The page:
For additional unaudited information on our goodwill and nonamortizable brand policies, see “ Our Critical Accounting Policies” in Management’s Discussion and Analysis.

 

Note 5 – Income Taxes

 

    

    2002

  

    2001

    

    2000

 

Income before income taxes

                  

U.S.

  

$3,516

  

$2,922

 

  

$2,574

 

Foreign

  

  1,352

  

1,107

 

  

1,187

 

    
  

  

    

$4,868

  

$4,029

 

  

$3,761

 

    
  

  

Provision for income taxes

                  

Current:   U.S. Federal

  

$   956

  

$   926

 

  

$   958

 

                 Foreign

  

     256

  

226

 

  

165

 

                 State

  

       55

  

53

 

  

62

 

    
  

  

    

  1,267

  

1,205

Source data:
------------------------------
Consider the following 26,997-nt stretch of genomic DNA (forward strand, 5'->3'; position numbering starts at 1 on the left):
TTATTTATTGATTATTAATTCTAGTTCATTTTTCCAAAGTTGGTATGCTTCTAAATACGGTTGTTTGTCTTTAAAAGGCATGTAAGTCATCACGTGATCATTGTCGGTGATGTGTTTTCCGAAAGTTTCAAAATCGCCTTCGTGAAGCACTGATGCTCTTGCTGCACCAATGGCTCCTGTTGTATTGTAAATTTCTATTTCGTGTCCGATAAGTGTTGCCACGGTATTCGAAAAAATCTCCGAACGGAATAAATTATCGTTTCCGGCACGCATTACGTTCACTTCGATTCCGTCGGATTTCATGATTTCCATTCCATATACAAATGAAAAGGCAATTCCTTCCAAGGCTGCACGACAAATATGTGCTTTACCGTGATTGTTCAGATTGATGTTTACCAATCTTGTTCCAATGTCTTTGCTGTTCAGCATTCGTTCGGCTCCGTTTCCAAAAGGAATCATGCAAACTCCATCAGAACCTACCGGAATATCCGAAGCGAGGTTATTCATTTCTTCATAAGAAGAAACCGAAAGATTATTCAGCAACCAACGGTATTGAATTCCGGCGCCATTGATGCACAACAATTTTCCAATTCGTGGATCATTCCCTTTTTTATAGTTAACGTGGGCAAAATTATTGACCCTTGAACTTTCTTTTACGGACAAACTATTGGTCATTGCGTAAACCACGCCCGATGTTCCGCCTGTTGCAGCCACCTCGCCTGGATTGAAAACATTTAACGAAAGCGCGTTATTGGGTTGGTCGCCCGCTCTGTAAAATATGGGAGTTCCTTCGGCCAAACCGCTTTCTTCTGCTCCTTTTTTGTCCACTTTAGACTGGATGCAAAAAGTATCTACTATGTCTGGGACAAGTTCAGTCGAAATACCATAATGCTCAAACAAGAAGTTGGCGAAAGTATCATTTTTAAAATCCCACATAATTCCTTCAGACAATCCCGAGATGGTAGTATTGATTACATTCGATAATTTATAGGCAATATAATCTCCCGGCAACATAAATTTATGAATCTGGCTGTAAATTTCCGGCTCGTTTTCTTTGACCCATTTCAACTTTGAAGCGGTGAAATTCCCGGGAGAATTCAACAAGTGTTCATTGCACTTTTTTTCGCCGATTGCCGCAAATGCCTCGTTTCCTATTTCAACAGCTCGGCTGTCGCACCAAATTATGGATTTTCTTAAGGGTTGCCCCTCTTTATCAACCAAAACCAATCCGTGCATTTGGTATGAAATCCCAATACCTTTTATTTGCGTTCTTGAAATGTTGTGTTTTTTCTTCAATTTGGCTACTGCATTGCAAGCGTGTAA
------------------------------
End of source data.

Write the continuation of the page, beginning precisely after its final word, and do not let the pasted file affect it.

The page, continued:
1,185

 

    
  

  

Deferred: U.S. Federal

  

     255

  

159

 

  

31

 

                 Foreign

  

       11

  

(8

)

  

(7

)

                 State

  

       22

  

11

 

  

9

 

    
  

  

    

     288

  

162

 

  

33

 

    
  

  

    

$1,555

  

$1,367

 

  

$1,218

 

    
  

  

 

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Table of Contents
    

2002

 

  

2001

 

  

2000

 


Tax rate reconciliation

                    

U.S. Federal statutory tax rate

  

35.0

%

  

35.0

%

  

35.0

%

State income tax, net of U.S. Federal tax benefit

  

1.0

 

  

1.0

 

  

1.2

 

Lower taxes on foreign results

  

(3.9

)

  

(4.3

)

  

(2.9

)

Merger-related costs and other impairment and restructuring charges

  

0.9

 

  

2.3

 

  

(0.2

)

Other, net

  

(1.1

)

  

(0.1

)

  

(0.7

)

    

  

  

Effective tax rate

  

31.9

%

  

33.9

%

  

32.4

%

    

  

  

Deferred tax liabilities

                    

Investments in noncontrolled affiliates

  

$   753

 

  

$   702

 

      

Property, plant and equipment

  

746

 

  

804

 

      

Safe harbor leases

  

57

 

  

82

 

      

Zero coupon notes

  

61

 

  

68